Does an Overdraft Affect Your Credit Score?

An overdraft occurs when a person withdraws money or makes a transaction that results in an overdraft or overdrawn account. When an overdraft occurs, your bank may either transfer money from a linked account to cover the overdraft amount or your account can show a negative balance. So, you might be wondering whether an overdraft can affect your credit score? We will explain the answer to this question in much detail below.

Does an Overdraft Affect Your Credit Score?

An overdraft does not affect your credit score because the status of your checking account is not reported to the credit reporting bureaus. However, if you have a checking or savings account that is overdrawn and you leave it overdrawn for a long period of time, the amount of money that you owe on the account (debt) may be sold to a collections agency. The collection agency may then cause damage to your credit and credit score by adding a collection account to your credit report.

If a collection account is added to your credit report, it will remain on it for 7 years from the date your account became overdrawn.

So, although merely having an overdraft will never directly affect your credit, if the negative balance is sold to a collection agency, the collection agency can cause damage to your credit when attempting to collect the overdrawn amount from you.

A single collection account can lower your credit score by up to 100 points. So, if you have an overdraft that causes a negative balance, contact your bank and repay the money because if you do not, you risk the overdrawn amount to be sold to collections.

Does Your Checking or Savings Account Appear On Your Credit Report?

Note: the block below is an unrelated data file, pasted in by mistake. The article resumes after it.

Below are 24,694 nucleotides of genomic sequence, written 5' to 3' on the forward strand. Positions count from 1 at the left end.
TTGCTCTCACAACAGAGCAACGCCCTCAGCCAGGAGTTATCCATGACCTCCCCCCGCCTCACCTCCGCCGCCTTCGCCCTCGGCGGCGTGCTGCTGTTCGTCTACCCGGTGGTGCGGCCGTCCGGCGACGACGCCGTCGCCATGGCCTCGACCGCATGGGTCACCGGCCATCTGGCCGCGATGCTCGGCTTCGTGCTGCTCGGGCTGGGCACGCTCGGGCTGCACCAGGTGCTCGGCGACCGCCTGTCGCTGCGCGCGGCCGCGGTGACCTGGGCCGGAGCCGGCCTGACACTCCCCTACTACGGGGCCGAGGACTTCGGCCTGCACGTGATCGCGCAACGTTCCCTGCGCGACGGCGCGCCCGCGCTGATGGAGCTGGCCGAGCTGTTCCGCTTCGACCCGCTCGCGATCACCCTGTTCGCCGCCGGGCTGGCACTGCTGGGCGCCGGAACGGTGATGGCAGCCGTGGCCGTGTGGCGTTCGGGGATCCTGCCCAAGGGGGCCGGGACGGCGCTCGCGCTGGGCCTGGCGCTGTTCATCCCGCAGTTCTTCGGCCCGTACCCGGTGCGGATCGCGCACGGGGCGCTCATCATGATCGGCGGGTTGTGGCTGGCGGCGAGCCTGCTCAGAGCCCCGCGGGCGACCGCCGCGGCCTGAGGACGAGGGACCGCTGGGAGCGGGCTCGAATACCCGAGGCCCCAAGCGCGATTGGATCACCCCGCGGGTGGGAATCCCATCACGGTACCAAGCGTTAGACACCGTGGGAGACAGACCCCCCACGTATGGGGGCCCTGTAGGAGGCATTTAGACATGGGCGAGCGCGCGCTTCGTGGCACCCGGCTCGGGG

No, your checking and savings account statuses are not reported to the credit reporting bureaus and so they do not appear on your credit report. Credit cards accounts, on the other hand, are reported to the credit reporting bureaus. Credit cards are reported to the credit reporting bureaus to keep track of how well you borrow and repay money, since you’re not borrowing money when you use your debit card or your checking account, its status is not reported to the credit reporting bureaus.

That said, there is a system that monitors checking accounts to ensure that consumers are not abusing their checking accounts and this system is known as ChexSystem. You can head over to their website right now and request a consumer report, this report will show any derogatory information that relates to your checking account, as well as any recent accounts that you’ve opened.

Some of the information that you can expect to find with a ChexSystem report includes: checking account overdrafts, checking accounts with a negative balance, bounced checks, as well as involuntary account closures.

So, although your checking account does not appear on your credit report, if you have abused your checking account in the past, banks may refuse to open an account for you if negative information has been reported to Chexsystem.

How To Avoid Having an Overdraft Hurting Your Credit Score?

To avoid leaving an account with a negative balance that may be sold to collections and therefore affect your credit score, you should set up overdraft protection. Almost every bank that we have ever dealt with has some form of overdraft protection, which will transfer money from your savings account or another checking out that you may have to cover a transaction from an account that has insufficient funds. That said, your bank may charge you a fee every time your account becomes overdrawn, but it ensures that your transaction goes through.